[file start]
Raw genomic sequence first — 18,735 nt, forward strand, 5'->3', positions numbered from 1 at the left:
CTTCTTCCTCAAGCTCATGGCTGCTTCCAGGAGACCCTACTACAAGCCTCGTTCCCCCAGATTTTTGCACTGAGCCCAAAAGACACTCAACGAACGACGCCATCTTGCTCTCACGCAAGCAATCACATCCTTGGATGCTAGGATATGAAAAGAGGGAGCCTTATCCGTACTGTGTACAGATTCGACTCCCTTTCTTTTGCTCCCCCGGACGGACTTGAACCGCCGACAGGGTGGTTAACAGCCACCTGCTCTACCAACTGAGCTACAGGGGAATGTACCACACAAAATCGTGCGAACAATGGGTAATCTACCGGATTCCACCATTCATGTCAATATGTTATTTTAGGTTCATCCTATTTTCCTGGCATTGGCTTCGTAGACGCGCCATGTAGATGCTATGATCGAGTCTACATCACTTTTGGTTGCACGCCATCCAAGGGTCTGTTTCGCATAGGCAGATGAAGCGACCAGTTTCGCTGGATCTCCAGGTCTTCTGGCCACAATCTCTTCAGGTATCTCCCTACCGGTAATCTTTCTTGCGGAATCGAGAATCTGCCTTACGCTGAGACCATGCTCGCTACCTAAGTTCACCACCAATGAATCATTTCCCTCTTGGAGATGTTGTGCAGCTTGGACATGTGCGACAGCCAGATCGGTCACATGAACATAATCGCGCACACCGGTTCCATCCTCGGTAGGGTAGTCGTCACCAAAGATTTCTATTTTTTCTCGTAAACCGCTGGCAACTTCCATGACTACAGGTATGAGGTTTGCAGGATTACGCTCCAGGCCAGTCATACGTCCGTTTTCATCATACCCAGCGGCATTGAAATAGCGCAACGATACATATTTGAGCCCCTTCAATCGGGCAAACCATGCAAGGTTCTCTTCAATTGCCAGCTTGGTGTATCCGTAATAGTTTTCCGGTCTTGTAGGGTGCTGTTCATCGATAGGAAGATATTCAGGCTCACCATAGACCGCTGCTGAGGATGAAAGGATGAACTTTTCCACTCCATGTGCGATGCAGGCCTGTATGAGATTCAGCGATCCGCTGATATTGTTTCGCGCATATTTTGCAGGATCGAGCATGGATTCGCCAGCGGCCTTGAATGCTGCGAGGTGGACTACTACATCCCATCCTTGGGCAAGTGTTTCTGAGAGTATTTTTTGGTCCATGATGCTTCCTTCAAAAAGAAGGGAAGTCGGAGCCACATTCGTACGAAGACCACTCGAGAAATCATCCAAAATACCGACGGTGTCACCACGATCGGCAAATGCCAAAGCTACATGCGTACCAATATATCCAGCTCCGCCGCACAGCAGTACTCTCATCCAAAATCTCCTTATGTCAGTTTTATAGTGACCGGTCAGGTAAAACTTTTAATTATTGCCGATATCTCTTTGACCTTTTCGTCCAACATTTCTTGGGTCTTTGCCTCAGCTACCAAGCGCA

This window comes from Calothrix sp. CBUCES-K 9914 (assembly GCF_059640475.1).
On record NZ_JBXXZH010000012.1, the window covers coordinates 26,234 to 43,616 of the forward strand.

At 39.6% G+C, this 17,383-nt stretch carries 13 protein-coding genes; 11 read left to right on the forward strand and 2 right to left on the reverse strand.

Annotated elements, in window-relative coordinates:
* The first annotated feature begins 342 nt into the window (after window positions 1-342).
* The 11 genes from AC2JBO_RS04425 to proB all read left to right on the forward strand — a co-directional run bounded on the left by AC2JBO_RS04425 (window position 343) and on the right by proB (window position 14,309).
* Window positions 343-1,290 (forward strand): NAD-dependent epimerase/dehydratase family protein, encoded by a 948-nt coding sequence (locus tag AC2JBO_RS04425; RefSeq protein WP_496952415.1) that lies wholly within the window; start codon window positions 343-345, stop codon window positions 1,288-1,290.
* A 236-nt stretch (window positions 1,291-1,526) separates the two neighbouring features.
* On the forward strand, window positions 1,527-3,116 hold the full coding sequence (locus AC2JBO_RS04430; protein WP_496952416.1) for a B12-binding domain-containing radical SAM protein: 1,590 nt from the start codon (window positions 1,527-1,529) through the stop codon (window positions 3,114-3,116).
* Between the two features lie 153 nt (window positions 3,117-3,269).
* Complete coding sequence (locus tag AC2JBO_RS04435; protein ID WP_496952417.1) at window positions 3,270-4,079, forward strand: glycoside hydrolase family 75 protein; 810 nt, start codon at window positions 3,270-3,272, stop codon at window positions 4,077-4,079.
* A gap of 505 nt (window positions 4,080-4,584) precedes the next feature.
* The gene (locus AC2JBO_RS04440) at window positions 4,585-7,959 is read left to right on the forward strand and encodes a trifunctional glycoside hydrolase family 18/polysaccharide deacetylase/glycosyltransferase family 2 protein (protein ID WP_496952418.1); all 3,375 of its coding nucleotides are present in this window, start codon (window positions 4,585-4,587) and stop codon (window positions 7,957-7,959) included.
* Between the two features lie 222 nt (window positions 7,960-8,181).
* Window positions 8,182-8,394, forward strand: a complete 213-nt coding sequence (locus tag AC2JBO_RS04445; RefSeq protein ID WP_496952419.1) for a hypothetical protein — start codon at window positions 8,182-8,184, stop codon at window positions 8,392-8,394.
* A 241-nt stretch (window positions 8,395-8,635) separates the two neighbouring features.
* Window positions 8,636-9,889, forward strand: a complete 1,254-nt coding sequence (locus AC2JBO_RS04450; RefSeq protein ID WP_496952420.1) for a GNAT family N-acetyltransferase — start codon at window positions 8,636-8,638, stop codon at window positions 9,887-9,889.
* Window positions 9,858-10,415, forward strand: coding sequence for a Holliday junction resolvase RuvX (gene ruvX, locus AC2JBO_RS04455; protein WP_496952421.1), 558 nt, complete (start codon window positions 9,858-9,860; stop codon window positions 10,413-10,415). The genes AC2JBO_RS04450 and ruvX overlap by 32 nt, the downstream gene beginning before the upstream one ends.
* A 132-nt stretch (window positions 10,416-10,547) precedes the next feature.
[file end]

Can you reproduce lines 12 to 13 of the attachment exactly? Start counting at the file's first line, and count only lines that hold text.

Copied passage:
* Between the two features lie 153 nt (window positions 3,117-3,269).
* Complete coding sequence (locus tag AC2JBO_RS04435; protein ID WP_496952417.1) at window positions 3,270-4,079, forward strand: glycoside hydrolase family 75 protein; 810 nt, start codon at window positions 3,270-3,272, stop codon at window positions 4,077-4,079.